a href=https://talker.news/2023/05/26/scientists-discover-way-to-make-seaweed-super/Seaweed/a is spreading across the Arctic Ocean due to climate change, reveals new research. PHOTO BY SWNS 
a href=https://talker.news/2023/05/26/scientists-discover-way-to-make-seaweed-super/Seaweed/a is spreading across the Arctic Ocean due to climate change, reveals new research. PHOTO BY SWNS 

a href=https://talker.news/2023/05/26/scientists-discover-way-to-make-seaweed-super/Seaweed/a is spreading across the Arctic Ocean due to climate change, reveals new research. PHOTO BY SWNS 



By Imogen Howse

Seaweed is spreading across the Arctic Ocean due to climate change, reveals new research.

Scientists say that global warming is having a divisive effect in the Arctic Ocean – with species such as seaweed boosted by the extra sunlight while other marine life suffers from the additional exposure.

Records show that ice in the Arctic is disappearing as temperatures around the world continue to rise, with an eye-watering one million square kilometer reduction documented over the last 25 years.

This is impacting the amount of sunlight reaching the ecosystems that live on the seafloor – but the effects are different for each species, presenting unknown consequences for animals, such as polar bears, which rely on this marine life.

A research team from Denmark studied the vast shelf regions of the Arctic Ocean, shallow portions of the seafloor that do not exceed 200 meters (656.17 feet) in depth, where things like microalgae, seaweeds, and seagrasses exist.

They documented how seafloor sunlight exposure had changed over the years, and then investigated whether or not this correlated with changes in species’ photosynthetic production.

Results, published in the journal Proceedings of the National Academy of Sciences (PNAS), revealed that while the seafloor area exposed to sunlight had increased at around 47,000 square kilometers a year since 2003, the total amount of sunlight reaching the seafloor had not changed.

Left map: Positive trends (>0) indicate more cloudy waters. Negative trends (<0) indicate less cloudy waters. Right map: Positive trends (>0) indicate more seafloor primary production. Negative trends (<0) indicate less seafloor primary production. PHOTO BY KARL ATTARD/SWNS

This was having ‘uncertain’ effects on marine life, with the change in sunlight meaning marine life production increased along Greenland and Canada’s coastlines but decreased along Russia’s.

Dr. Karl Attard, a marine scientist and professor at the University of Southern Denmark, explained: “It might seem reasonable to assume that the primary producers on the seafloor in the shallower regions of the Arctic Ocean would increase as more sunlight reaches the bottom.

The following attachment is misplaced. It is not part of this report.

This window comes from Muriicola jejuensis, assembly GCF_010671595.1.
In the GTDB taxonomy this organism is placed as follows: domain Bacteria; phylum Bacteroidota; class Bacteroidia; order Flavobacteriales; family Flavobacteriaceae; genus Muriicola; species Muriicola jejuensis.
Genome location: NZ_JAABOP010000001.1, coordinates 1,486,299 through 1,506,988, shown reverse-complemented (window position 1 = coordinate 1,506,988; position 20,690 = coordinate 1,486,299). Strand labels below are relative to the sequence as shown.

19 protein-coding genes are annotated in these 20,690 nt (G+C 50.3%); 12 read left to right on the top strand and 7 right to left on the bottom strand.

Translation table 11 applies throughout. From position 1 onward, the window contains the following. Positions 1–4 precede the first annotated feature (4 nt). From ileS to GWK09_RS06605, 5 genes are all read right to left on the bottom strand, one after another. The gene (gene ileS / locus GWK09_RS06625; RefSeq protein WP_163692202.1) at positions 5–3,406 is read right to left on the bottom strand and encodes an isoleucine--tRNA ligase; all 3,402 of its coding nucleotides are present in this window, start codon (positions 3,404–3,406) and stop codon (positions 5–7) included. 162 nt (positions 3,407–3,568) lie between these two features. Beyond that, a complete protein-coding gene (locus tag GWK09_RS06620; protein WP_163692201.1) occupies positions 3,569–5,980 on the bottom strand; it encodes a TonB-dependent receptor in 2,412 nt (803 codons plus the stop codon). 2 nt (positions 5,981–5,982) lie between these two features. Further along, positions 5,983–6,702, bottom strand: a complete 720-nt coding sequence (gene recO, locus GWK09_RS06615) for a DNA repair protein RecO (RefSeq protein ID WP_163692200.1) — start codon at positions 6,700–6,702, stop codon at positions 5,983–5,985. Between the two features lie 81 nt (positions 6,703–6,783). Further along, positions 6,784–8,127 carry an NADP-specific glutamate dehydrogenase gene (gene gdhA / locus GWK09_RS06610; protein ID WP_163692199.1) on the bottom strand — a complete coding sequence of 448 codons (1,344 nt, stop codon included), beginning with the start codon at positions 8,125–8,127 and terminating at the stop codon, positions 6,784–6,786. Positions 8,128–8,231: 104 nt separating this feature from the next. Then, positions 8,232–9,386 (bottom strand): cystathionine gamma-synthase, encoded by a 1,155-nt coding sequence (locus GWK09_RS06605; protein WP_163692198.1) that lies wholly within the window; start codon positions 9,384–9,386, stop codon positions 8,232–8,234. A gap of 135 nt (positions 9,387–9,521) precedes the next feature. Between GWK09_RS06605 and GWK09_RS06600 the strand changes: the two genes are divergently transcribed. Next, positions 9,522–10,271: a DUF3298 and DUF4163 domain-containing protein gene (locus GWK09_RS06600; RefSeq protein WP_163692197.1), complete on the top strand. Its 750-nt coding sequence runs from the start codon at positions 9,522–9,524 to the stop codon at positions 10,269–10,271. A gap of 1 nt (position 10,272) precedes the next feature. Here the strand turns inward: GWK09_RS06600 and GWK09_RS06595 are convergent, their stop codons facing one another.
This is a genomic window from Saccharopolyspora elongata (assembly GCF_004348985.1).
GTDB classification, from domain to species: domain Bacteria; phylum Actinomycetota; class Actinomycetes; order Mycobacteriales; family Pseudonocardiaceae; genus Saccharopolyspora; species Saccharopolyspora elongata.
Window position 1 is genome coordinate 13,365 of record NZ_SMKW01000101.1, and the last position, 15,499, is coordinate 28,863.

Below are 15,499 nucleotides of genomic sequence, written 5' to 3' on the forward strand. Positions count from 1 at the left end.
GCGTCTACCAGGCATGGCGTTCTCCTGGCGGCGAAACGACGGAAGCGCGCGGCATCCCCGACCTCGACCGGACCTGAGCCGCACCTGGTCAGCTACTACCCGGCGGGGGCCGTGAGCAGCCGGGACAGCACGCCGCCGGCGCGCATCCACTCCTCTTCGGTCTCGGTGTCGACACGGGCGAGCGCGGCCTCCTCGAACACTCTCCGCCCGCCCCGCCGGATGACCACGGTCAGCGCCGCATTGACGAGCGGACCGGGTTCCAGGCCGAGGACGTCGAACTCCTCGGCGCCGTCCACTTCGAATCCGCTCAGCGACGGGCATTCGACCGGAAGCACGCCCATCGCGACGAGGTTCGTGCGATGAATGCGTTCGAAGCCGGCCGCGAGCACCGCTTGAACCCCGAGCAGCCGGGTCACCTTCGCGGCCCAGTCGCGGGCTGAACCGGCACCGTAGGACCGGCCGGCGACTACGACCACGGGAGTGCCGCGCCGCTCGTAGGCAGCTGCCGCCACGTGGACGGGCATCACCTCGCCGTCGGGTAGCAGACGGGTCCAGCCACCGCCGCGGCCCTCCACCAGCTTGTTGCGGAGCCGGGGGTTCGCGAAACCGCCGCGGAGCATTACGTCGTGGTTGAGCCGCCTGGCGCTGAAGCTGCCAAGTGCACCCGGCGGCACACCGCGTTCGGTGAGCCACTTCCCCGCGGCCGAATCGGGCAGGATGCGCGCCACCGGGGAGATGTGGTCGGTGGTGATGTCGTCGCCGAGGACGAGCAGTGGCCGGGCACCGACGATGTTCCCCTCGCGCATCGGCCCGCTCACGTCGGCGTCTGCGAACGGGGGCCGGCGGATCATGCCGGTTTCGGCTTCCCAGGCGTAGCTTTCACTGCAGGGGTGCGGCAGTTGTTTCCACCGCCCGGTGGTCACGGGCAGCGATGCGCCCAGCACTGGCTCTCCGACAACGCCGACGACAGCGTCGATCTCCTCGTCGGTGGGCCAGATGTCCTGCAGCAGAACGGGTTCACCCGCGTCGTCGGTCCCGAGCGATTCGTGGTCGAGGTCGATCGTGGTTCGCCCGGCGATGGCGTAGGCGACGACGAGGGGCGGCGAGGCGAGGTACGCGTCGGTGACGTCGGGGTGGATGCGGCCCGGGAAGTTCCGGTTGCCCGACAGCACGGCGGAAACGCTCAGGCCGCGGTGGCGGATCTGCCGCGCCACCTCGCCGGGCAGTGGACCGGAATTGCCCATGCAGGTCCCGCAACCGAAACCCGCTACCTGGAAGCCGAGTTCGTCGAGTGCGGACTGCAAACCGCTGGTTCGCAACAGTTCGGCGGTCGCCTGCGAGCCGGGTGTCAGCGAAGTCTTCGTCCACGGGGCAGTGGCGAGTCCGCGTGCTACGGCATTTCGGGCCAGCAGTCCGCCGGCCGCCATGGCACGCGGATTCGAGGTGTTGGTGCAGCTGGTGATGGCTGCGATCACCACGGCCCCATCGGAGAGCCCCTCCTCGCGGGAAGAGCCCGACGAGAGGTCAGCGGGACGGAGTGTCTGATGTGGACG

“In some regions they do, but in others, they do not, which can be explained by decreasing water transparency in some parts of the Arctic.”

The research team’s study revealed that sunlight reaching the currently ice-free ocean is being absorbed by phytoplankton, sediments, and other dissolved substances in the water.

Records show that ice in the Arctic is disappearing as temperatures around the world continue to rise, with an eye-watering one million square kilometer reduction documented over the last 25 years. PHOTO BY SWNS 

Many of these substances exist because of the rivers that flow into the Arctic Ocean – some originating from as far away as Mongolia or Central Africa – and therefore carry various particles with them and muddy the waters.

The effect of this is that much of the sun’s rays are being prevented from reaching the seafloor, meaning that although some regions are now ice-free, they are still not receiving enough sunlight to increase production.

Attard said: “The question then arises: why does sunlight availability and primary production increase in some areas while diminishing in others?

“Unfortunately, our models do not provide a clear answer as to what specifically is driving this change, and obtaining this information necessitates investigating individual regions and validating our models with more observational data.”

Although these answers remain unclear, Attard and his team did find that species like eelgrass and seaweeds – which typically struggle in ice-filled waters – will likely benefit from climate change.

“Our latest models suggest that seaweeds and eelgrass will establish themselves on the shallow coastal seafloor and will expand into the Arctic Ocean as the ice further diminishes and water temperature increases,” he said.

“We estimate that production will be four times larger than the production in sea ice.”

This could be good news for predators like polar bears which rely on these species – as well as for fish searching for habitats on the seafloor.

But the effects on other species are yet to be established, meaning transformations in the Arctic will continue.

One thing that seems inevitable though, according to Attard, is that the extreme ice environment the Arctic was once so famous for may soon be a thing of the past.

He concluded: “Our study suggests that the impacts of climate change on sunlight availability and primary production in the Arctic Ocean are complex.

“Additionally, as the Arctic Ocean continues to warm, we may witness more species migrating from lower latitudes, potentially leading to a more productive marine environment than what exists today.

“However, this will be at the cost of losing what is special for the Arctic”.

Produced in association with SWNS Talker